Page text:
laser-cut shapes with sprues still attached

Using “Sprues” in Laser Cutting Projects

Laser-cut paper shapes with "sprues" still connecting them to the paper.
Laser-cut paper shapes still connected to the paper via “sprues”

What is a “sprue”, and why should I use them with my lasercutting designs?

Sprues are most commonly seen in injection-moulded plastic toys. For a fuller description check out the Wikipedia definition, but briefly:

In the image below they are the little links that connect the plastic toy components. They are created as part of the moulding process, but the useful secondary function of sprues is that they hold the components securely in position within a plastic frame, until you twist or cut the components out. So in the image below, you can see that the actual toy pieces are held safely in place until the user needs them, rather than the pieces just rattling around in a box or falling on the floor and getting lost.

Example of injection-moulding sprues
Example of injection-moulding sprues. (Creative commons image – Please click photo for link to image information)



In laser cutting projects, you often need to cut small pieces out of a light material such as paper, card, plastic or wood. But if they are smaller than the holes in the cutting bed of the laser machine, the pieces often fall through the holes and are lost as soon as they have been cut. Similarly if the machine blows or sucks air as part of the cutting process then very small pieces can just fly away.

Oh no! 75% of my laser-cut wooden circles have dropped through the cutting bed!
Oh no! 75% of my circles have dropped through the cutting bed!

So we need a way to cut the pieces, but to stop them falling down or blowing away. One solution is to include sprues in the cutting designs. (Generally speaking, they will be useful if the piece to be cut is less than 1cm squared, or if anything is being cut from a piece of paper.)

Sprues can be created very quickly and easily in most vector-based drawing software (e.g. Photoshop or CorelDraw). I happen to use CorelDraw, but the principles are the same for most other apps/programs:

Step 1: Make sure that you can edit curves and manipulate/add nodes on the cutting path of the design. (In CorelDraw it is the “Shape Tool” that allows you to do this.)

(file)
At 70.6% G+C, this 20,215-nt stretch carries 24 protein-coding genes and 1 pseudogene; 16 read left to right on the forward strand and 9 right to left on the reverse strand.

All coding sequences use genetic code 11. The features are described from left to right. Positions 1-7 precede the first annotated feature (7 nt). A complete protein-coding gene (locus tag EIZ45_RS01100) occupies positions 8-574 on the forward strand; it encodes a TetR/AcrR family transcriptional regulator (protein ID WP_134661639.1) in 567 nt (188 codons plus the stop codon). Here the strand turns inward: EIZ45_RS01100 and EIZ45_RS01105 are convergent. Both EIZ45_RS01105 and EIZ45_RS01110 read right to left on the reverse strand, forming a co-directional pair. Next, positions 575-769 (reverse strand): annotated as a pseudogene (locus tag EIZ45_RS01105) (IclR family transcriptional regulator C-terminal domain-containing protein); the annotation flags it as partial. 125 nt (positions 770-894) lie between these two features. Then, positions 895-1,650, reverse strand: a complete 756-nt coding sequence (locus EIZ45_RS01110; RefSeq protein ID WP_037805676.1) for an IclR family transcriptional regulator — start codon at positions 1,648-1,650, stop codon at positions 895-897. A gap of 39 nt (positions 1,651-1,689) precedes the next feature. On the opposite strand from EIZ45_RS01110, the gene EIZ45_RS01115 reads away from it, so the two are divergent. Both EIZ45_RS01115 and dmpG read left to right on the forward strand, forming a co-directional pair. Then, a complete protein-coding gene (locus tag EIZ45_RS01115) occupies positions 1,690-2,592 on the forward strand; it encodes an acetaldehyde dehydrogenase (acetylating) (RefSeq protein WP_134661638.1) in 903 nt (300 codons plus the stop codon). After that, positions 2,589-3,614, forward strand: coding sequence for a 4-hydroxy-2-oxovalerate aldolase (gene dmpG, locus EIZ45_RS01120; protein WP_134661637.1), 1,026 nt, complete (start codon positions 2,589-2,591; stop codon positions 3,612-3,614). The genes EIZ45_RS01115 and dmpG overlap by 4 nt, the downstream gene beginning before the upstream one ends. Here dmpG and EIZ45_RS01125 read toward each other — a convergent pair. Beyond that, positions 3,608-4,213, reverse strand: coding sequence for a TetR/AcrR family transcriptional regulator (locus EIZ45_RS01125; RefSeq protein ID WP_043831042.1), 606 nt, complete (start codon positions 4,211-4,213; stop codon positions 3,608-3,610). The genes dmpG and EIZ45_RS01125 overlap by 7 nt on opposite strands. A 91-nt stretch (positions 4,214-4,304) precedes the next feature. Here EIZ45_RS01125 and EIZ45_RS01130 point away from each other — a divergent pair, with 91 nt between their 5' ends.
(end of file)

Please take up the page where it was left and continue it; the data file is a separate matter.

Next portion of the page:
CorelDraw shape tool screenshot
CorelDraw shape tool screenshot


Note: If you can’t see any nodes to edit, you may need to convert the shape to curves first (e.g. by right-clicking the mouse and selecting “Convert to Curves”):

Screenshot of CorelDraw "convert to curves" function
Screenshot of CorelDraw “convert to curves” function


Step 2: Zoom in really close to the object (e.g. so that a 3mm line fills the whole screen), then add two new nodes as close to an existing node as you can manage:

Screenshot of CorelDraw adding nodes to curve
Screenshot from CorelDraw: adding nodes to curve


Step 3: Select the middle node of the three nodes that are very close together, and then break the path of the curve. (e.g. by right-clicking and choosing “Break Apart”):

Screenshot of CorelDraw adding nodes to curve
Screenshot from CorelDraw: breaking a curve



Step 4: That middle node should have broken in two, so take one of the two resulting nodes and drag it about half a millimetre outside the curve. Then do the same for the other new node. This creates a small break in the cutting line, so that when you the cut piece it should now remain fixed in place until you are ready to push or tear it from the material you were cutting.

Screenshot of CorelDraw with broken curve
Screenshot from CorelDraw with broken curve


Screenshot of curve with sprue at the top
Screenshot of object with sprue at the top


Step 5: Push or pull the object out of the sheet of material that it is fixed in.

(You may need a knife or scissors to help cut it free, and then a file or a knife to cut away any extra material that is not required.)

Extra material at the top of the laser-cut paper flower can be cut with scissors
Extra material at the top of the flower can be cut off with scissors


That’s it! I hope you liked this article. If you have any comments or questions, please feel free to share them in the comments section, or via the contact form.

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